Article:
Mass Timber Poised to Dominate the Sustainable Construction Industry
With a focus on sustainable, cost-effective, and beautiful, Mass Timber is positioned to move from the pilot stage to a high growth stage quickly.
Mass Timber Construction continues to be a growing sustainable construction trend with the potential for exponential growth. This post is a quick introduction to Mass Timber: what it is, why it’s growing in popularity, and what it means for different segments of our industry. Along the way, we’ll point out some of the benefits of Mass Timber that have us so excited and highlight the industry trends that can accelerate Mass Timber adoption.
Mass Timber is another structural material Owners, Designers & Contractors can choose to build with at its most basic level. For example, before Mass Timber, a typical building might have steel columns and beams and floors made of metal decking topped with concrete slabs. Mass Timber can replace those steel columns and beams with engineered wood elements like glue-laminated timber (Gluelams) and replace the decking with cross-laminated timber (CLTs). It can get more complicated than this, but in a nutshell, the key concept is that new engineered wood products are available for use in place of existing products made from other materials, and using these materials can offer several benefits.
Mass Timber Decreases the Carbon Footprint
A clear win for using more wood and less concrete and steel in buildings is that it can drastically lower the carbon footprint and increase sustainability. Cement (a key ingredient in concrete) and steel both require a lot of heat in the manufacturing process, and each has a large carbon footprint. Estimates vary but taken together; these two materials account for about 15% of global CO2 emissions annually. Compare this to wood that prevails on the carbon front in two ways.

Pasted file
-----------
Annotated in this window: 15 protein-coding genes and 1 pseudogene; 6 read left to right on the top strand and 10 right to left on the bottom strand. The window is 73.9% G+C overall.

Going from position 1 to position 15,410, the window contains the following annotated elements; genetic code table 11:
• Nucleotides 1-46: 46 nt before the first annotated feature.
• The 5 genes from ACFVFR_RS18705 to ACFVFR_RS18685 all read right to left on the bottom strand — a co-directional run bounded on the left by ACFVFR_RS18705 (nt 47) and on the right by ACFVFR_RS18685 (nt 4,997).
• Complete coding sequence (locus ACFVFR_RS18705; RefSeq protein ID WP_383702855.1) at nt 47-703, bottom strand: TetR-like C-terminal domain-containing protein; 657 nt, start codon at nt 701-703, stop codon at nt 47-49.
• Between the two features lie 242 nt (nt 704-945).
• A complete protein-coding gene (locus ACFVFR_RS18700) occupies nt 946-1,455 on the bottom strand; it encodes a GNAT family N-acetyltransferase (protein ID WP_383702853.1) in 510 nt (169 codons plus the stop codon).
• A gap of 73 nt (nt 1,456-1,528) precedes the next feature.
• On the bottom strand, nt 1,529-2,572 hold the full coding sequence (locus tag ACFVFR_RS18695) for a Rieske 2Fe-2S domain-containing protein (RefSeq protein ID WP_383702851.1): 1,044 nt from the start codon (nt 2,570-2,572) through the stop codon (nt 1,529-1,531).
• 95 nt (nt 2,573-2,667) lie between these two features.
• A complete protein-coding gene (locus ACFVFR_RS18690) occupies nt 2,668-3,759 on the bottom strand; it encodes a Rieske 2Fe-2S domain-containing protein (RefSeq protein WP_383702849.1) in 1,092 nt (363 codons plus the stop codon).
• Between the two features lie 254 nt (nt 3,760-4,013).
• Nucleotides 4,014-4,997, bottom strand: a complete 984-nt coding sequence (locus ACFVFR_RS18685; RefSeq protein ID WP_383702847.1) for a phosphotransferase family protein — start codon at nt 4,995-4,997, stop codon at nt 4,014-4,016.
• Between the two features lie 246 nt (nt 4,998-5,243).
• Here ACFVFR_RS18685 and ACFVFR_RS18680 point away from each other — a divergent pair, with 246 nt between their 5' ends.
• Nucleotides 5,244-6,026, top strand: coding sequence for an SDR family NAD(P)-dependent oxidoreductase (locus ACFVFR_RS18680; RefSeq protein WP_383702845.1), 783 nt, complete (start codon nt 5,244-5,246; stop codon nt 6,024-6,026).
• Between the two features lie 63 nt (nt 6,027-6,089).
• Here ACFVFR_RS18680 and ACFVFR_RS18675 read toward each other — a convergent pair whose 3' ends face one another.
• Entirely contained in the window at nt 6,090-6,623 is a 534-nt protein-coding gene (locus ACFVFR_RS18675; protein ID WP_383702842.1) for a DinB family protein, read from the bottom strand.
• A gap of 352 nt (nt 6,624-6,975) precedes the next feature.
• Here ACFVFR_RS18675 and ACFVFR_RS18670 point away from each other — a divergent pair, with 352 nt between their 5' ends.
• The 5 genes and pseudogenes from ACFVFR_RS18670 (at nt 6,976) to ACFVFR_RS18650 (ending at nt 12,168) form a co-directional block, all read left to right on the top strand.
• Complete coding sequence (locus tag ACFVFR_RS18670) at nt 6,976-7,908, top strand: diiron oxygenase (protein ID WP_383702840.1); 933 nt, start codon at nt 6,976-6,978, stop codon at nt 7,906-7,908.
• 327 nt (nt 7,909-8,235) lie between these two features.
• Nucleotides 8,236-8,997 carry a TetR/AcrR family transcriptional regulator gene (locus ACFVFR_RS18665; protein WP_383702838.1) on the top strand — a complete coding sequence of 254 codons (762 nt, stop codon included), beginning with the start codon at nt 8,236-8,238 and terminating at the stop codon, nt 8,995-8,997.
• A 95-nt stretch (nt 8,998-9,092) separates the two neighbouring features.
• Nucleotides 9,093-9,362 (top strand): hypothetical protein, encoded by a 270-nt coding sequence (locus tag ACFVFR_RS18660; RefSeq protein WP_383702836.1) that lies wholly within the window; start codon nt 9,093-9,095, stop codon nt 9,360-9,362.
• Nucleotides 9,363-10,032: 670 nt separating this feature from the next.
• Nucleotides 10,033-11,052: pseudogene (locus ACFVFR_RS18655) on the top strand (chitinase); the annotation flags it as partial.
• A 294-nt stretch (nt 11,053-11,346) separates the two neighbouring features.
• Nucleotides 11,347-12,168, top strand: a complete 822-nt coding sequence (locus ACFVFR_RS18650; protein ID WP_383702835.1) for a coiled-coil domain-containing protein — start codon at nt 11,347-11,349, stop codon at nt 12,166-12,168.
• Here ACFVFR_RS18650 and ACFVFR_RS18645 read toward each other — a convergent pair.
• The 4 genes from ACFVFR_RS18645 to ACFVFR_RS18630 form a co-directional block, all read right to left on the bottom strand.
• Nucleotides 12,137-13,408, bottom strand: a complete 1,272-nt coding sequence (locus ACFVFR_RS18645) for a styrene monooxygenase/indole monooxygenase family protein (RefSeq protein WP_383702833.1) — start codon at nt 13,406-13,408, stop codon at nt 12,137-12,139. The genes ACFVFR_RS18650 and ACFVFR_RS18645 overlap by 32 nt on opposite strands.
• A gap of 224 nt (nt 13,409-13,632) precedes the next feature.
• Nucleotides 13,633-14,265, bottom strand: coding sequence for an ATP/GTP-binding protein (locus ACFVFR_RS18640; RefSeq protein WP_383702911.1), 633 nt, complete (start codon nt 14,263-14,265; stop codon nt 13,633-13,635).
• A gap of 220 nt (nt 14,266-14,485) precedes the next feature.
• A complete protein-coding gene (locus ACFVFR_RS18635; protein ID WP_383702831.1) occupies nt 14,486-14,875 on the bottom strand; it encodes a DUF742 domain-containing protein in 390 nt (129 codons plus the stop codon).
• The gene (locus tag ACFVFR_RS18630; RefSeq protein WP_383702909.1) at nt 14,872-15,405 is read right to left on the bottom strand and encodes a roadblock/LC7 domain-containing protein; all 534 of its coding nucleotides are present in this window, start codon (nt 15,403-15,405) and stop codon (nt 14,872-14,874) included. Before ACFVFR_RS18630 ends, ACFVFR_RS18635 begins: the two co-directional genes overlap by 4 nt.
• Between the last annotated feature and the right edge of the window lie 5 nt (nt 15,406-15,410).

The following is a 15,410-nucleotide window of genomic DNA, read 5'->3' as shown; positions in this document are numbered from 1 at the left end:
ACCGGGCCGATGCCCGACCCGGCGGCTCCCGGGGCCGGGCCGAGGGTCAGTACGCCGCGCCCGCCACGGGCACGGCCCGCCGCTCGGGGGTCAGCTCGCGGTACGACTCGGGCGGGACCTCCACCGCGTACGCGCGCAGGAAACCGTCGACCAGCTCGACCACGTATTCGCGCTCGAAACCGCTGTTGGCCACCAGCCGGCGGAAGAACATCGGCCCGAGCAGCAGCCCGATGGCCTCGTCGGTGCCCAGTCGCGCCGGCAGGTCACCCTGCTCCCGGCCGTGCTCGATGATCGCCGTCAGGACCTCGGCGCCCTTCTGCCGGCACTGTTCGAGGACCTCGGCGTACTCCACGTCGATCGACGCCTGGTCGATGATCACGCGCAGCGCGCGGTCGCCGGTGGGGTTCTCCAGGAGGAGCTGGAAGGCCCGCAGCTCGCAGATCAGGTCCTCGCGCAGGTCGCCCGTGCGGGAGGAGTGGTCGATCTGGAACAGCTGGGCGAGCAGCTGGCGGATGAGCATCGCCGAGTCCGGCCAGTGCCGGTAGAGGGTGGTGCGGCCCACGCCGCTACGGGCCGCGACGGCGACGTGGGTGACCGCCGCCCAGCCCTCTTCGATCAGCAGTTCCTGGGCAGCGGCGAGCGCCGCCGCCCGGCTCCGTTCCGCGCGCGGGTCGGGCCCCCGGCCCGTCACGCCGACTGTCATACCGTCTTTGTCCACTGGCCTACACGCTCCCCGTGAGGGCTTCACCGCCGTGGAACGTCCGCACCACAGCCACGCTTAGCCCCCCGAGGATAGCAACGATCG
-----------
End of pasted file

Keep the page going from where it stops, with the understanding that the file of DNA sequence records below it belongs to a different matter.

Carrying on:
- The energy used to produce Mass Timber is far less than the energy used in steel and cement production.
- Trees take CO2 out of the atmosphere, sequestering it in the wood.
As trees are harvested for the sustainably-produced wood products used in Mass Timber, new trees are planted. Younger, vigorously growing trees remove more carbon than older mature ones. The net result is, with properly managed forests, this CO2 sequestration can go on indefinitely.
Lighter Wood Reduces Construction Costs
Beyond sustainability, Mass Timber is also having a positive impact on costs and schedules. Wood is a lighter material than steel and concrete. That means potential cost savings from things such as smaller foundations, fewer ground improvements needed with insufficient load-bearing soil, and smaller cranes for erecting the structure. Also, Mass Timber projects can take advantage of the trend towards off-site prefabrication. This results in fewer components that need to be erected on-site, and the components themselves can come with things like MEP penetrations already in place. This results in less work to be performed on-site, which leads to a shorter schedule.
Mass Timber Market Adoption
With so many positives, you might be wondering why Mass Timber hasn’t already taken over the market. The answer is that it takes a great deal of time, money, and experience to build up all the infrastructure needed to adopt new building techniques. There is a need for design teams that can design for Mass Timber, BIM tools that can model Mass Timber, insurance carriers willing to underwrite projects, factories that can produce Mass Timber, etc.
The good news is that this process is well underway. Over the past decade, as more Mass Timber projects have been built, the needed infrastructure has developed and grown. Swinerton, for example, has an entire division focused on Mass Timber. A couple of their notable projects include the
First Tech Federal Credit Union in Oregon, completed in 2018 and consisting of an impressive 156,000 SF. They’re currently working on the Ascent in Milwaukee, an even larger project at 25 stories and 273,000 SF.
Across the industry, we see many of our friends and customers are completing Mass Timber projects, building up their expertise, and are taking on larger and more impressive projects. The building codes are keeping up with this trend, and recent changes enable taller Mass Timber structures.
With Mass Timber projects being sustainable, cost-effective, and beautiful, owners are increasingly picking Mass Timber for their projects. Atlassian and Google are two great owner examples. Both of these owners are in the software industry, and we use their products to help us build Touchplan. Atlassian is building a new
It’s rather apparent that Mass Timber is a trend poised to move from the pilot stage to a high growth stage. We’d love to hear about your experience with Mass Timber. Drop us a line, and maybe we’ll even feature one of your projects in a future blog post!